On Pocket’s home page, there are four sections: Home, Saves, Discover, and Lists.

The Home page will tease you with your recent saves but will mainly push you capsules with high-quality content that you didn’t save and that’s not related to your reading habits. At least that’s the feel I get from Pocket's home page.

In the Saves section, you’ll find all the items you save. The Saves feed could get a little more love from Pocket’s developers, since right now it only allows you to sort the items by date, which is not very flexible.

The Discover section is Pocket’s content discovery feature. The List feature is neat, you can bundle items together with it.

In the desktop version of Pocket I couldn’t find a way to batch-process search results to add them to a list (I had to add 20 pages manually to a list) and this may prove a big hassle when you want to create lists with more items.

Below Pocket’s main sections and the lists, you get the tags and filters options that allow you to manipulate the stockpile of items you saved, to make them easier to classify, find, and consume.

The browser extension is very basic, the only feature in the window that pops up when you click on the Pocket button is a form to enter hashtags.

For me, the textbook case of a read-later app with limited content discovery and curating capabilities is Pocket. The service it gives is great and its great value is augmented by the fact that it is free.

Yet, there may come a time when there are things you need to do with the items you accumulated with Pocket, and the app may lack the features you need to accomplish whatever you would want to do with those items.


Content Curating Free Top 12 flipboard

This app can be called the original magazine format read later. Flipboard is one of the best read-later apps in the content aggregation layout department.

When you register the first thing you see is a list of tags with keywords. You can choose tags that interest you from the list. This helps you get started with Flipboard.

I don’t remember what I chose but whatever it was it didn’t get me a steady flow of content to flip.

But relying on that is not squeezing Flipboard for value.

The real value comes when you install the Flipboard browser extension and begin adding pages you like or would want to keep to read later  to your Flipboard account.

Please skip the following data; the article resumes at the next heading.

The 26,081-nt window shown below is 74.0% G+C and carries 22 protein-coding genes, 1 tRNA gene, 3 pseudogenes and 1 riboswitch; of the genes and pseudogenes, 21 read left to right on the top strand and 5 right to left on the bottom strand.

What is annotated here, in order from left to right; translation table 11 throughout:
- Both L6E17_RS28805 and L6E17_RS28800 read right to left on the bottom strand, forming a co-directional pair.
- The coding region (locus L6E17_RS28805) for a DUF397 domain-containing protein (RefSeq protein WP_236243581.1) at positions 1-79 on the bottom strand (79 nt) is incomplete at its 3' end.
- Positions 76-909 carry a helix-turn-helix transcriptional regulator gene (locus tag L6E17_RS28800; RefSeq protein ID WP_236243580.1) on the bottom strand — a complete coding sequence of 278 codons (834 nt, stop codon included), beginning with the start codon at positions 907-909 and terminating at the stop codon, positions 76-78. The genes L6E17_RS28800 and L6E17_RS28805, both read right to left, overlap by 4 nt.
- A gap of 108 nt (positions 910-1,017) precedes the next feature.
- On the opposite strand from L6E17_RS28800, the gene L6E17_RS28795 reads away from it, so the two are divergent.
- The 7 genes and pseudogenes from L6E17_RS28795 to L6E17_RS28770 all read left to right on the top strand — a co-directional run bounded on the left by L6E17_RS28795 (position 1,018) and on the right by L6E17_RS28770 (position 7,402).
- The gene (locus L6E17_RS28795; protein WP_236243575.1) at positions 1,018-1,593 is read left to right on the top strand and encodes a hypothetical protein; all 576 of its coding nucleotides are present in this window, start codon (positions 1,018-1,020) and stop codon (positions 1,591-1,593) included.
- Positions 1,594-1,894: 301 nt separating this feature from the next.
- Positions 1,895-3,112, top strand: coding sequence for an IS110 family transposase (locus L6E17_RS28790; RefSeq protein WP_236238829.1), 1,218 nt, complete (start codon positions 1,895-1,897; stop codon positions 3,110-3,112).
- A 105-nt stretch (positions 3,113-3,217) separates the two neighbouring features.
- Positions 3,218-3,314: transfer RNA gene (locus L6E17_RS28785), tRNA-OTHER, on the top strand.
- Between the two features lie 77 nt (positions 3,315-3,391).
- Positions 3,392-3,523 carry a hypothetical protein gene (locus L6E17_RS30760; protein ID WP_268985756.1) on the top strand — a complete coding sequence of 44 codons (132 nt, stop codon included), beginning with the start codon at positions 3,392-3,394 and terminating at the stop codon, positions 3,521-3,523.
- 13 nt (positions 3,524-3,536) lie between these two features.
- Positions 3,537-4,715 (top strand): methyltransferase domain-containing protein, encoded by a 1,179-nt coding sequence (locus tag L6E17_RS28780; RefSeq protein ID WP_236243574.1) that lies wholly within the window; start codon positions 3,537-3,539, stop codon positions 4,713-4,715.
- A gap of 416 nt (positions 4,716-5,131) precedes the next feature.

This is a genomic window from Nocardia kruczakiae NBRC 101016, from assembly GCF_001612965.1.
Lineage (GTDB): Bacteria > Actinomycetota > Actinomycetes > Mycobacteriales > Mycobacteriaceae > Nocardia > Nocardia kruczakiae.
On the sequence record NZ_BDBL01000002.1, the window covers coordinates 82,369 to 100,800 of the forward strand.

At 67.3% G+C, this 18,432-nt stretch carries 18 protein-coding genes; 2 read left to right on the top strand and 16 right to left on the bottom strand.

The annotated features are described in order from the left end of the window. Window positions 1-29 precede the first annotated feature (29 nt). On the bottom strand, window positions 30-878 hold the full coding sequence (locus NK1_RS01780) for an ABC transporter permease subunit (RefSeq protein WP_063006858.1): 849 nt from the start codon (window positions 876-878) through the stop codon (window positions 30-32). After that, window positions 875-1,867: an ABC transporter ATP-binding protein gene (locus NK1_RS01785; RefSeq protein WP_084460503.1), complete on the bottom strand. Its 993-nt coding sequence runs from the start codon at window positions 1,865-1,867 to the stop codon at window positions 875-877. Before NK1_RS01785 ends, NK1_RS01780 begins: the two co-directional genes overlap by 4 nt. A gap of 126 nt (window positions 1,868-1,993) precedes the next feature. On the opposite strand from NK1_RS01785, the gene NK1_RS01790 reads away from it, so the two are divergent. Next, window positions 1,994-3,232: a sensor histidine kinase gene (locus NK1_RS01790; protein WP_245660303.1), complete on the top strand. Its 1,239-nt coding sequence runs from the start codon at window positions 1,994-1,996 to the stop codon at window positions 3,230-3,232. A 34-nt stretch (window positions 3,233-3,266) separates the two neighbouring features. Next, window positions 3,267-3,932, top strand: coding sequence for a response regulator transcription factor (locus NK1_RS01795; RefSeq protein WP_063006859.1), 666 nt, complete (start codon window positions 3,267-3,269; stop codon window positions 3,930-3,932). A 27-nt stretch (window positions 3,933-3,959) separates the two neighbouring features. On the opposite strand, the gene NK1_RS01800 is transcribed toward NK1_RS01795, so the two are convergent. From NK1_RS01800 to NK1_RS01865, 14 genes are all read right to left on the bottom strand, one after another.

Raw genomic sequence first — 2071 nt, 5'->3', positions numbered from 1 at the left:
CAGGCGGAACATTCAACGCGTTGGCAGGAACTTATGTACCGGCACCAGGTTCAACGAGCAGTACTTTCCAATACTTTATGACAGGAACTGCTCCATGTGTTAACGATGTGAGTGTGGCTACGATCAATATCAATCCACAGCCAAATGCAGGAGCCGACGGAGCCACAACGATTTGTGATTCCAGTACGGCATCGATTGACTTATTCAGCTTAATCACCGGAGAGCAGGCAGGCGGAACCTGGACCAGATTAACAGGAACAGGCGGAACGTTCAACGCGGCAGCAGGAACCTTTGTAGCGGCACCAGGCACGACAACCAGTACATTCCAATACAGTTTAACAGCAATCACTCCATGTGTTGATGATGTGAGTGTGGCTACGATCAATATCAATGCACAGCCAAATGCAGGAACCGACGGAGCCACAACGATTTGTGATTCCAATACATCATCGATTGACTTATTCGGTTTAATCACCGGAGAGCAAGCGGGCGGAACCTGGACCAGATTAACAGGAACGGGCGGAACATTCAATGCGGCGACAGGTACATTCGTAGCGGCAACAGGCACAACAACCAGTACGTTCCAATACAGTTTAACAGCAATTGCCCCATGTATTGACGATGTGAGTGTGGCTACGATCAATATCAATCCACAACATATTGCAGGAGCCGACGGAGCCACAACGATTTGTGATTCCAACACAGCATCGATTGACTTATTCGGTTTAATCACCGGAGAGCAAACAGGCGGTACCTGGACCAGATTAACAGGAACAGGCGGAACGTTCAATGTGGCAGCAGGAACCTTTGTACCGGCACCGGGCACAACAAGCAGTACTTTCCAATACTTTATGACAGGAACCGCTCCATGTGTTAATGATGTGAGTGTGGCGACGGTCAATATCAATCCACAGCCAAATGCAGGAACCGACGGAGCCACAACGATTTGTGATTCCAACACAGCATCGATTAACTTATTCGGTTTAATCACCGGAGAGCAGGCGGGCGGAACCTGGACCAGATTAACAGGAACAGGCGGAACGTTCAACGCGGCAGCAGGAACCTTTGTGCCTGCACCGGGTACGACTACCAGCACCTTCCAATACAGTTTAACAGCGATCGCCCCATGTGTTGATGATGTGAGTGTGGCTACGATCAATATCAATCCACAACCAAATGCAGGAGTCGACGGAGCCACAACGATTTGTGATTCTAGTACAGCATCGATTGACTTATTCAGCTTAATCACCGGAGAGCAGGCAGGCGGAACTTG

Instapaper is one of the oldest readlater apps. My personal experience with it was not good, but your mileage may vary.

The problem I had with Instapaper was that it was the very first read-later app I used and as soon as I knew others it didn’t do it for me anymore.

Its aggregation method is not that bad but it lacks in views. Yet, the thing that made me stop using it is that free accounts don’t have a search feature.

If you can’t live without the search feature, to search for articles with keywords among the ones you saved, then it’s a very usable readlater app.

Instapaper also has a basic content discovery feature, it’s called Browse and it will show you a list of random articles. The Browse feature can link to your social media accounts and I guess (I didn’t try this) once you link your social profiles the Browse feature would show items that your friends, followers, and those you follow have published.

Content Curating and Content Discovery Apps

Some content discovery apps have more advanced features than both news aggregators and read-later ones, but that comes at a cost. It’s rare for one of these to have features like saving a list of RSS feeds you can do with a news aggregator.

A few I’ve seen need a little work. I mean that you need to search for content (and you must also engage it) to make the app’s algorithm know what to show you. Others require you to enter keywords and will show you random content aggregated according to the keywords you entered.

What these apps excel at doing is to function as the final launchpad for third-party content you want to share through social media channels. With some, you can automate the whole process of content discovery and content sharing.

These apps are like a cross-posting application (like Buffer or Crowdfire) but for 3rd party content you want to share. You can always use a social media cross-poster to share 3rd party content, but with a specialized app, you can do things that you aren’t going to be able to do with a cross-posting solution.